Day 2 - Netherlands: Zuid-Holland, Noord-Brabant & Utrecht provinces
|Zuid-Holland in a bird - Barnacle Geese, in the 10's|
of 1000's, these ones at Oudeland van Strijen
After a largely non-birding day on the Thursday, Friday 18th was when I'd scheduled to see most of my targets, including the main one, Lesser White-fronted Goose. Thus, we started not long after dawn at the site for this rare species, the captivating Oudeland van Strijen polder fields, a little more than 12 miles SW of Dordrecht, in Zuid Holland. Polders are areas of low-lying land, reclaimed from the sea or a river, and protected by artificial channels. They're characteristic of the Netherlands. Indeed, when we arrived, the typical Dutch winter birding scene was spread out in front of me, as far as the eye could see. Tens upon tens of thousands of wintering Geese, predominately Barnacle, fed in the patchwork of fields, their yelping calls filling the air.
The other most populous Goose here was White-fronted, of which there were at least a few thousand. 3 other Geese speciess and many dabbling ducks were also viewable almost everywhere, with big numbers of Mute Swans, Grey Herons, Curlews, Lapwings and at least 10 Great White Egrets. Approaching from the village of Strijen, to the east of the polders, I didn't really know how to begin my needle-in-a-haystack search for the Lesser White-fronts. I decided to methodically work my way around the entire area, before cutting through a north-south track, Vlaamseweg, in the middle, checking each flock of Geese. The magic of the area was pushing me on, and the first hour flew by. The problem with the polders is the unevenness - the many dykes and ditches mean distant Geese can disappear easily, making targets even harder to pick out.
|The drake Bufflehead at Barendrecht|
|Great White Egrets were common |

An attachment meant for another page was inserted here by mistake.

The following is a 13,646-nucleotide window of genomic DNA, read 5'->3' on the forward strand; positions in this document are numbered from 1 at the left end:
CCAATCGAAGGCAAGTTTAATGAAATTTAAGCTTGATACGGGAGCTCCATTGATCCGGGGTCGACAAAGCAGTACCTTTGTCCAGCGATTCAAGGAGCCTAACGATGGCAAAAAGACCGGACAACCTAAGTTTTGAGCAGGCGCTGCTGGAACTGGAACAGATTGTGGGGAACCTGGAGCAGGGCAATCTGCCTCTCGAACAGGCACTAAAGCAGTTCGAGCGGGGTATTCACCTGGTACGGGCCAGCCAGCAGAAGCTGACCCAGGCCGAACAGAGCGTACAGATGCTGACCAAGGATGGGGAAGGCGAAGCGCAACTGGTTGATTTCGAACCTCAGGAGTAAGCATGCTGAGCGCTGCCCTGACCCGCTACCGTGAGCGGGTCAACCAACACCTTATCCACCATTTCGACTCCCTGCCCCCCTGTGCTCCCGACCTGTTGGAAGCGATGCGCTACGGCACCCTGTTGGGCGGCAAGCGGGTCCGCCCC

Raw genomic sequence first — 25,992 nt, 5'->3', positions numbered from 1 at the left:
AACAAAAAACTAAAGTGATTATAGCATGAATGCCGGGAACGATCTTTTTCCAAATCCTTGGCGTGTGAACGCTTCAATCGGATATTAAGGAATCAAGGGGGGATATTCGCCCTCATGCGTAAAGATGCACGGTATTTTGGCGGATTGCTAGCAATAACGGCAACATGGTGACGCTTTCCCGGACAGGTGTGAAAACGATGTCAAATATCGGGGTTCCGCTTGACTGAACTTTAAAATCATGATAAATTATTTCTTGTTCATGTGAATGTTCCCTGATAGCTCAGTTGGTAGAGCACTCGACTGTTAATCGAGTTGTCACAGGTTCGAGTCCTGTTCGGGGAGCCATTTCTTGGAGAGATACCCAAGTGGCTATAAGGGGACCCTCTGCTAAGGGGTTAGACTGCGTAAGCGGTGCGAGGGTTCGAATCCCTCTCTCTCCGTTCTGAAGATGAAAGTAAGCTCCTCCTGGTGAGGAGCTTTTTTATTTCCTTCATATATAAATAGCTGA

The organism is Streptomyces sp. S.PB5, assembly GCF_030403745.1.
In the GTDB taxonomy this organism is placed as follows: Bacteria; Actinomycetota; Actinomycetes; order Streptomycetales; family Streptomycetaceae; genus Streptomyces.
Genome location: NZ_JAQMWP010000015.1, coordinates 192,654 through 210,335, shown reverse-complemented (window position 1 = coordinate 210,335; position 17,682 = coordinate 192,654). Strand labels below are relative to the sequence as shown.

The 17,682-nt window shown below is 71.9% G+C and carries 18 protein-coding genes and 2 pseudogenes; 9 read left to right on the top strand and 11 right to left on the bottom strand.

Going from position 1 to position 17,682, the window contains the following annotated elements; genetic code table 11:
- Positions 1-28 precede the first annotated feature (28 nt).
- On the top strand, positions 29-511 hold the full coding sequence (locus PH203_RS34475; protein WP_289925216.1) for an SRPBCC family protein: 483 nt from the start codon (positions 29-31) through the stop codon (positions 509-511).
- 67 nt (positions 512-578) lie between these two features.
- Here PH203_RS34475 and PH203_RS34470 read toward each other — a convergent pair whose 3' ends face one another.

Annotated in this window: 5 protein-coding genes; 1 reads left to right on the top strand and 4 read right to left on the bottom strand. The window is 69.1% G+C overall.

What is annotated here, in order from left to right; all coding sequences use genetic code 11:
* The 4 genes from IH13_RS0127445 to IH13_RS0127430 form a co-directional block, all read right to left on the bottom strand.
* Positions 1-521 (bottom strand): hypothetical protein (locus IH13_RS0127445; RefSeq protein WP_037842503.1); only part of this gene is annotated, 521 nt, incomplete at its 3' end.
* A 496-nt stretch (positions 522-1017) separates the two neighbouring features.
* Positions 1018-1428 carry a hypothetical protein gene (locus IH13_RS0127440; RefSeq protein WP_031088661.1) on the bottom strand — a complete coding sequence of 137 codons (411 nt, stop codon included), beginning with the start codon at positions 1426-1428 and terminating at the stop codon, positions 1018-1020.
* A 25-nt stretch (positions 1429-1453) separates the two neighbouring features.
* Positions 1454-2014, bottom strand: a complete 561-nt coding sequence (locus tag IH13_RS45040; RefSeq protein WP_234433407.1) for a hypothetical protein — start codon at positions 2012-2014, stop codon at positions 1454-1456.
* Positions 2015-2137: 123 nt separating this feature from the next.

- over 40 were seen on the 18th
|One of the Ringtail Hen Harriers at De Biesbosch|
|Oudeland van Strijen - flat, vast, and uneven habitat|
makes hard birding
We moved further up the track, and I scanned a big flock of White-fronts. As I moved the scope to the right, 5 Geese shot to my attention. Having tried to turn a few White-fronts into Lessers earlier in the day, these birds had me pretty sure from the off, with the extensive white blaze over the crown, the short stubby bill, slightly darker colour and size very clear. Any effects the biting wind had soon evaporated as the adrenaline kicked in. I wanted to nail the eye-ring, to be sure, and after finally managing to hold the scope steady I could see it clearly, certainly on the 3 right-hand birds. Finally, Lesser White-fronted Geese! Amazed, relieved, and delighted, I beckoned my girlfriend over, and she attempted a few phone-scope shots of the right hand birds. The 2 others had seemingly vanished, and after watching the 3 for a few minutes, suddenly, they took flight. They landed not far to the west, but after about 10 minutes of trying to relocate them, I gave in, still over the moon to have got a bird I had desired for a very long time. This was proper birding - picking a species out among thousands if similar ones, in a vast and testing habitat.
|A pointless picture, but of a birding|
moment that will live long in the memory -
3 of the 5 Lesser White-fronted Geese